Associated with the regime shift of global climate system around the late 1970s, East Asian climate has experienced an inter-decadal transition. Summer precipitation has increased in central eastern China along the middle and lower reaches of Yangtze River valley, whereas it has decreased in North China. In the mean time, against the surface warming elsewhere, a surface cooling has been observed over central eastern China. There are controversies in the mechanisms responsible for the observed change. Recent work of the authors' group demonstrates the dominance of large scale circulation change on the regional scale East Asian climate change. This presentation will summarize the authors’ progresses in understanding and attributing East Asian climate change. A significant interdecadal cooling with vivid seasonality and three-dimensional structure is revealed in the upper troposphere and lower stratosphere over East Asia. The seasonally-dependent upper tropospheric cooling leads to a clear seasonality of interdecadal changes in the atmospheric general circulation and precipitation against their normal seasonal cycle over East Asia. Possible causes for the robust interdecadal change are discussed. Some model results supporting the proposed mechanism will be presented, including a set of Indo - Pacific Ocean forcing experiments, global and tropical sea surface temperature forcing experiment, CLIVAR C20C experiments and WCRP CMIP3 experiments.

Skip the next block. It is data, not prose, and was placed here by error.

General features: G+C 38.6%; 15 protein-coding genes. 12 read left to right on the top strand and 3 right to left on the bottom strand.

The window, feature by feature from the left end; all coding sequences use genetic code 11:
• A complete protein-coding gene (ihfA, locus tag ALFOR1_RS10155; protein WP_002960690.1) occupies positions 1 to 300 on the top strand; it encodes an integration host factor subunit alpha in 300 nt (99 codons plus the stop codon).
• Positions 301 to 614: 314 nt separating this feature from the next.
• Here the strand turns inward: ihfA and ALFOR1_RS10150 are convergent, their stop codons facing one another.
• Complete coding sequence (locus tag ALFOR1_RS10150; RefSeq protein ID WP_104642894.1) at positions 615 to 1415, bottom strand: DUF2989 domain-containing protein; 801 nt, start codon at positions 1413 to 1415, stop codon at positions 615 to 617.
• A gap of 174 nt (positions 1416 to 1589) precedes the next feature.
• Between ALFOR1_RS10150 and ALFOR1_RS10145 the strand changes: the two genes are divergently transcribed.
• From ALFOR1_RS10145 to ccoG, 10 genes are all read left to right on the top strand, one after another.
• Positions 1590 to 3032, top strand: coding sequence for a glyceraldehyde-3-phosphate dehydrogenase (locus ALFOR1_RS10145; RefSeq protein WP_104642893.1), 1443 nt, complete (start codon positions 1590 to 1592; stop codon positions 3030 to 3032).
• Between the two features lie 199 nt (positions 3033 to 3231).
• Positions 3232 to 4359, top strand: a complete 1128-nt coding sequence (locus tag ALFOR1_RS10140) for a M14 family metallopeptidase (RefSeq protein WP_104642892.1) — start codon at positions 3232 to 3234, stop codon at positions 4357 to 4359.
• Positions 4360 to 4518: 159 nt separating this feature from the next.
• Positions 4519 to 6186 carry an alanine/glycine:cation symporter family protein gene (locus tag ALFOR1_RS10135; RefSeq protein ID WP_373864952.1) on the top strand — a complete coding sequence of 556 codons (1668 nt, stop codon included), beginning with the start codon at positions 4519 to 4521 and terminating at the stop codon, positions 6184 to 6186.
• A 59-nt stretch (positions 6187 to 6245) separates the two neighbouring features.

Speaker: Gang Chen

Institution: Massachusetts Institute of Technology

Title:  Quantifying the Eddy Feedback and the Persistence of Zonal Index in an Idealized Atmospheric Model

When: Monday, March 16, 2009 at 11am.

Where: MP 408


An idealized atmospheric model is used to examine what determines the strength of the eddy feedback and the persistence of zonal index. The strength of the surface frictional damping on the zonal index is varied, and an external zonal momentum forcing is included to compensate for the momentum change associated with the friction change so as to keep the climatological jet latitude and shape.